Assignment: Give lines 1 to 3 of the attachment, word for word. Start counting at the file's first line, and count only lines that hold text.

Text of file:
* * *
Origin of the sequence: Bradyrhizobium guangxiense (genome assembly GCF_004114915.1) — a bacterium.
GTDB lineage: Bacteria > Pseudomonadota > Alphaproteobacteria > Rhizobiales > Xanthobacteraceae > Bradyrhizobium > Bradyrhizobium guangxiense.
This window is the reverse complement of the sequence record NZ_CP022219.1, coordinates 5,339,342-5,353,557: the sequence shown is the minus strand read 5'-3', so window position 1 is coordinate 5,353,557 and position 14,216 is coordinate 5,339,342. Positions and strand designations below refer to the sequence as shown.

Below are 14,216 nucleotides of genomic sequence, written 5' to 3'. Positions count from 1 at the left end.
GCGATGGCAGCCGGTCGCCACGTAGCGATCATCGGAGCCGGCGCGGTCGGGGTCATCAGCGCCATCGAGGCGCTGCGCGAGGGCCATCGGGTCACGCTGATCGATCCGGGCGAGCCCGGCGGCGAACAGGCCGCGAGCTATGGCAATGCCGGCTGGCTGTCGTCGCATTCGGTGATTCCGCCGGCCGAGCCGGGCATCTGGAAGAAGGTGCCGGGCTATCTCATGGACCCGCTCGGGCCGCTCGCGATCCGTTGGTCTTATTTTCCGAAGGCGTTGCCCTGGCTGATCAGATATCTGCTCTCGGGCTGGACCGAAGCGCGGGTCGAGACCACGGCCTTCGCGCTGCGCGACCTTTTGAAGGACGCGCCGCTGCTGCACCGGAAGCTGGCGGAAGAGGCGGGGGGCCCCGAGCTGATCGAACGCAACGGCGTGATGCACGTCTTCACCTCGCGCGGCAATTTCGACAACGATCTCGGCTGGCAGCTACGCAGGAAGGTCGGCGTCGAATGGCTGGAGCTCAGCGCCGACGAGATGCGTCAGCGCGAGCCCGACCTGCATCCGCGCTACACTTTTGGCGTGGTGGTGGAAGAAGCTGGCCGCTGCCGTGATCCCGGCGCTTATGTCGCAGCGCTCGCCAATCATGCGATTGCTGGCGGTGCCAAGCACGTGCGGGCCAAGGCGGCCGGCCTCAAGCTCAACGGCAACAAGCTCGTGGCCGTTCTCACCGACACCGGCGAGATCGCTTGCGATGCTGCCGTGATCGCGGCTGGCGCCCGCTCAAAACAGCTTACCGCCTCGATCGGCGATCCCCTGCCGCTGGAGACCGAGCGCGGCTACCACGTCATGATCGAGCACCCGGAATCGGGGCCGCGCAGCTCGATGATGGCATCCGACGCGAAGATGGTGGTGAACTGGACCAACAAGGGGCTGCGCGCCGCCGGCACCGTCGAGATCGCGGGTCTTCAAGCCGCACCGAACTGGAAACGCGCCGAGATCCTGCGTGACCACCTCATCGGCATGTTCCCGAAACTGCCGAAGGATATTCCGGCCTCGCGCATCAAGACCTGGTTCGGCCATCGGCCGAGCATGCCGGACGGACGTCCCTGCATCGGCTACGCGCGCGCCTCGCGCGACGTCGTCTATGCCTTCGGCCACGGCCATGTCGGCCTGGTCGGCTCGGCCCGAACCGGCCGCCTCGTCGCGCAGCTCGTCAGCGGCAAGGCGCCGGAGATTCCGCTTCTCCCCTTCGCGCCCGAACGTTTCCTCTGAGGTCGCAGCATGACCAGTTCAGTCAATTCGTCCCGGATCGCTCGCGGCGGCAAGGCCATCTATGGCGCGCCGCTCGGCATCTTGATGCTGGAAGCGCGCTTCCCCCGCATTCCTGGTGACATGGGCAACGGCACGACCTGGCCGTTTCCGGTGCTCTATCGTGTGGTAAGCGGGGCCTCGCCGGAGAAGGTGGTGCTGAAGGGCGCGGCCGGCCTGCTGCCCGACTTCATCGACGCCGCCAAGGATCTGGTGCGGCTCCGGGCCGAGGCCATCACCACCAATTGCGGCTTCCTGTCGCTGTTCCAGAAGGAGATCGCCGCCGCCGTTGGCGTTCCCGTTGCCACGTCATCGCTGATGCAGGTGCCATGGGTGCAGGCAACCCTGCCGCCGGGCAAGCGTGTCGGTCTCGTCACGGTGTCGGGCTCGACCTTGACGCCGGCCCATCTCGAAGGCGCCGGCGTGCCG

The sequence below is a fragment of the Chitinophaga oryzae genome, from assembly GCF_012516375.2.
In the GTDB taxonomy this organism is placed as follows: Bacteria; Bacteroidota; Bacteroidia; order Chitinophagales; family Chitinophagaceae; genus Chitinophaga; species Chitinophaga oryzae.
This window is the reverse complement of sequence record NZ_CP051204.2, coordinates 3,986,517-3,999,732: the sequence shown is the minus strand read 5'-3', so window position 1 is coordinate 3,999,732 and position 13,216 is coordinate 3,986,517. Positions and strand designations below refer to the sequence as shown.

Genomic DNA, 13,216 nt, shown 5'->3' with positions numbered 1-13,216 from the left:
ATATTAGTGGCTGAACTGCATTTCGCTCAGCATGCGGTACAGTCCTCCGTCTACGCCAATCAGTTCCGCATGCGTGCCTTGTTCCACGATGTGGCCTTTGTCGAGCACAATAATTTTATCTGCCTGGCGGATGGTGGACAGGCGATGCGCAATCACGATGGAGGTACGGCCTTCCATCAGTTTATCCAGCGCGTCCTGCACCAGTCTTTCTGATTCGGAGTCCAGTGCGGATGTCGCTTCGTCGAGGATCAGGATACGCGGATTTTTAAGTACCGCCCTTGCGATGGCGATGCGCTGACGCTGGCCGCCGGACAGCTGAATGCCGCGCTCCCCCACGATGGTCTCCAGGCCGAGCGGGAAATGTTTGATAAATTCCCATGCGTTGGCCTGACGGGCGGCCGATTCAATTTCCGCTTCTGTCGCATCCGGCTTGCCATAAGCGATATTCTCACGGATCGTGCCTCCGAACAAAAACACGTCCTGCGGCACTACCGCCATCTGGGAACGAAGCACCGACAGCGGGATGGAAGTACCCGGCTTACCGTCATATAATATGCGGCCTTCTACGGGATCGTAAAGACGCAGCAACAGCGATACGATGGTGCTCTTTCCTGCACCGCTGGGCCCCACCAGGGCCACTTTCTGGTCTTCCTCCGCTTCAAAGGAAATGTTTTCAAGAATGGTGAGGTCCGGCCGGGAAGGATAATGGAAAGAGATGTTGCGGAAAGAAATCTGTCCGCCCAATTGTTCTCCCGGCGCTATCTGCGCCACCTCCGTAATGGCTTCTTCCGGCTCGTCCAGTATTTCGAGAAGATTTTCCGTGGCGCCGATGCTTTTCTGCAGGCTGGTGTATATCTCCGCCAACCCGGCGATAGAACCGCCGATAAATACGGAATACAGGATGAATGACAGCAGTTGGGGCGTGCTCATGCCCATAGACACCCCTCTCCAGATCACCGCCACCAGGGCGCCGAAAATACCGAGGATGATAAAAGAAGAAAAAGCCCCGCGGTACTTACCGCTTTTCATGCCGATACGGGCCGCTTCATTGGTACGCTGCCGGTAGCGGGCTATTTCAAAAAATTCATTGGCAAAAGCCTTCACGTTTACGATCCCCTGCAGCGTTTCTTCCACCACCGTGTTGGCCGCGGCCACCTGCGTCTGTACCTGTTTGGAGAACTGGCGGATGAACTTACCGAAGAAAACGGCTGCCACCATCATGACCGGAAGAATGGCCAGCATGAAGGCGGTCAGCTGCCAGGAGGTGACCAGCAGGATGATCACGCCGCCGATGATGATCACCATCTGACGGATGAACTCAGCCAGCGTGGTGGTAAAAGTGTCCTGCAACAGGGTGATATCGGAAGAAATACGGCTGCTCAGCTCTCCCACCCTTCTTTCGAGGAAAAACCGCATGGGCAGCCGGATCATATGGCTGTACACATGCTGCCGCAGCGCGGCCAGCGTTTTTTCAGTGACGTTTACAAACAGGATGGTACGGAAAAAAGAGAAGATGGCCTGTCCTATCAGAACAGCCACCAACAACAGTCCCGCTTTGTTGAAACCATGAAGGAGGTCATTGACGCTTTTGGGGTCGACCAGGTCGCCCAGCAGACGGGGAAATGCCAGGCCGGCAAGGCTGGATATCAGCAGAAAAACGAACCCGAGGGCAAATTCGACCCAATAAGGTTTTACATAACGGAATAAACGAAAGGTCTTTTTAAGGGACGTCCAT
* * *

Origin of the sequence: Bradyrhizobium guangxiense (genome assembly GCF_004114915.1) — a bacterium.
GTDB lineage: Bacteria > Pseudomonadota > Alphaproteobacteria > Rhizobiales > Xanthobacteraceae > Bradyrhizobium > Bradyrhizobium guangxiense.
This window is the reverse complement of the sequence record NZ_CP022219.1, coordinates 5,339,342-5,353,557: the sequence shown is the minus strand read 5'-3', so window position 1 is coordinate 5,353,557 and position 14,216 is coordinate 5,339,342. Positions and strand designations below refer to the sequence as shown.